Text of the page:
Transporting readers to the colorful, noisy world of stock-car racing, where powerful engines allow drivers to reach speeds of 200 m.p.h., At the Altar of Speed vividly captures the man who drove the black No. 3 car, a man whose determination and inner strength left behind a legacy of greatness that has redefined his sport.Illustrated with a section of full-color photographs, At the Altar of Speed is a tribute to both the man and his unbeatable spirit.
... Read more

Reviews (16)

5-0 out of 5 stars A Book for ALL Nascar Fans...Not Just for Earnhardt Fans
I love books about NASCAR. As a female fan of the sport, I love to learn about not only the history of NASCAR but about the men who make NASCAR so popular. This book is not only for Dale Earnhardt fans but I would recommend it for those people who didn't like him. I think they will be surprised at how different Dale Earnhardt was off the track. "The Intimidator" only describes his on-track persona.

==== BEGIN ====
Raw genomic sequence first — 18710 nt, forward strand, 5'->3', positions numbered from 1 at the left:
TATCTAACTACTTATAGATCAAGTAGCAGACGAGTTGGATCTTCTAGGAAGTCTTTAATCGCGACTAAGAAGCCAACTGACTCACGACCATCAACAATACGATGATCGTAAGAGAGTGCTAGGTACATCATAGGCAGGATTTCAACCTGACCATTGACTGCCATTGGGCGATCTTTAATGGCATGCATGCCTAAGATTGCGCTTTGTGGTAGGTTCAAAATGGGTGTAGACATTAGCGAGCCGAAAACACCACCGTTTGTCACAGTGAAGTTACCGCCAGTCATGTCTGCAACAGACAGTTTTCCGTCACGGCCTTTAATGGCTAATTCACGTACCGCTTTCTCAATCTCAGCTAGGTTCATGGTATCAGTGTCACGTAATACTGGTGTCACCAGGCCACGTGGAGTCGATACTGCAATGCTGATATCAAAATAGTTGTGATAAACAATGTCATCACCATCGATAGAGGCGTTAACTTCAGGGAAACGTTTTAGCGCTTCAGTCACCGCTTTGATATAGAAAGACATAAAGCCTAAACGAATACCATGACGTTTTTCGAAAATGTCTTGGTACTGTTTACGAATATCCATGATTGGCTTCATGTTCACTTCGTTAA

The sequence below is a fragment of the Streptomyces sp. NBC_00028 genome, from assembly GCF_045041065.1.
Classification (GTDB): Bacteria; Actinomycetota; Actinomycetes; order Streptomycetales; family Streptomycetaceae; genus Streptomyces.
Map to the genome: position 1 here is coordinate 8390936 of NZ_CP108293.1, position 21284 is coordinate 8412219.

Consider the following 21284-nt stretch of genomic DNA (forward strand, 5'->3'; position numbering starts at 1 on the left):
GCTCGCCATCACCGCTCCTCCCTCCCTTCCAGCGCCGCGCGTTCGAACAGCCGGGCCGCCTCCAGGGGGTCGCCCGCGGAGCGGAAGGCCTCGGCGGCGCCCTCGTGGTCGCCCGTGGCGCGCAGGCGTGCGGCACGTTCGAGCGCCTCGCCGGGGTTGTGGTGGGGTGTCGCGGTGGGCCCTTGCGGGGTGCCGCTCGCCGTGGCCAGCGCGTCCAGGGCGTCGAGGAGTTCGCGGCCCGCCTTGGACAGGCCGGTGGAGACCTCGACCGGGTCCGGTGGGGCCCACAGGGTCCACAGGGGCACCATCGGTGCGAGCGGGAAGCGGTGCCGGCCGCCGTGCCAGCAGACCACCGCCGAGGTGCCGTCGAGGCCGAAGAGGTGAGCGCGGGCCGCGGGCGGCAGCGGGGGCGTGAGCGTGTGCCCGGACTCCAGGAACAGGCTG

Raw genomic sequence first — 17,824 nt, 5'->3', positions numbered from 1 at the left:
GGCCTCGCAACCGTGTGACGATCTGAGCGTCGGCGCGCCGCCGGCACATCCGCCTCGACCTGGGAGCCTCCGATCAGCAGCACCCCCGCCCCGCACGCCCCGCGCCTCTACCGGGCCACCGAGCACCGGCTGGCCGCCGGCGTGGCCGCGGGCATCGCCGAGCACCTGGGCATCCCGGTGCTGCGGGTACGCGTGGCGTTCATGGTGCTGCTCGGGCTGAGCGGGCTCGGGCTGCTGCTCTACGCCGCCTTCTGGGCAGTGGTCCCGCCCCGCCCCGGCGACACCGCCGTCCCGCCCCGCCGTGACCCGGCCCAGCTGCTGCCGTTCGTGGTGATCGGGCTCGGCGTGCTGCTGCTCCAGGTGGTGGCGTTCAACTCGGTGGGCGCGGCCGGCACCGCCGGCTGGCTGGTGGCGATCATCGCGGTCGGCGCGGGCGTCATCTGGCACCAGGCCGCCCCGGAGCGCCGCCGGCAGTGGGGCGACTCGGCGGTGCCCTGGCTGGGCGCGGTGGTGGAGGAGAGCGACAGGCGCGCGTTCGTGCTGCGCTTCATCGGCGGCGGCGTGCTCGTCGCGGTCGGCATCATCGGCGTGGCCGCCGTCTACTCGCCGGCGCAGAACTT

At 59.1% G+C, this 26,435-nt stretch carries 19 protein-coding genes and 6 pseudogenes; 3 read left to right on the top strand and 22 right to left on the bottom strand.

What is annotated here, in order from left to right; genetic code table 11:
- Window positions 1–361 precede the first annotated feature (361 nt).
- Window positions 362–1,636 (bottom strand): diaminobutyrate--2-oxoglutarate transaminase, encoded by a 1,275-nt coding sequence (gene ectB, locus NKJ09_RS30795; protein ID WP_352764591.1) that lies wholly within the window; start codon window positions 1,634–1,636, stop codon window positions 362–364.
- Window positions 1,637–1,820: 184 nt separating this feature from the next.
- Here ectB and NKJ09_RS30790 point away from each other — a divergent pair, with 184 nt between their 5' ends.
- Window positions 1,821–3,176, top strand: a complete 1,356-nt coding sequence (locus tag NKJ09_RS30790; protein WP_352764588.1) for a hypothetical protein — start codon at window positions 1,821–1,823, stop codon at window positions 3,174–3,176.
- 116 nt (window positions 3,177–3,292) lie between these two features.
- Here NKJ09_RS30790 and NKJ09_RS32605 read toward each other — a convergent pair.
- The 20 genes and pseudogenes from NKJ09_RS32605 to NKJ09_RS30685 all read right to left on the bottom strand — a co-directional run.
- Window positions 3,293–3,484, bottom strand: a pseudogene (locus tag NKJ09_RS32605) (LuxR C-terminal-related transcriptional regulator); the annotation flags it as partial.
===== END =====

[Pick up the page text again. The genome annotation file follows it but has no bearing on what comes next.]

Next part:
What makes this book a great read is that with each story you can almost hear the sadness in the voices of those folks who have lost a very special friend. Some of the tales told are humorous and with each recollection you learn more about Dale Earnhardt the man, husband, father, and friend.

Leigh Montville has put together what I can honestly say is the best tribute to a man who is missed by so many of us. He made me realize NASCAR will never ever be the same without that Goodwrench Black Number 3 Monte Carlo of Dale Earnhardt.

Dale, Rest in Peace!

3-0 out of 5 stars Great Book for Casual Fans
First off, I need to explain that I'm a big NASCAR fan. Every NASCAR fan, no matter what they thought of Dale Earnhardt when he was alive, understands what a terrible loss took place the day of his crash. He is impossible to replace and was the one of the toughest competitors in all of sport.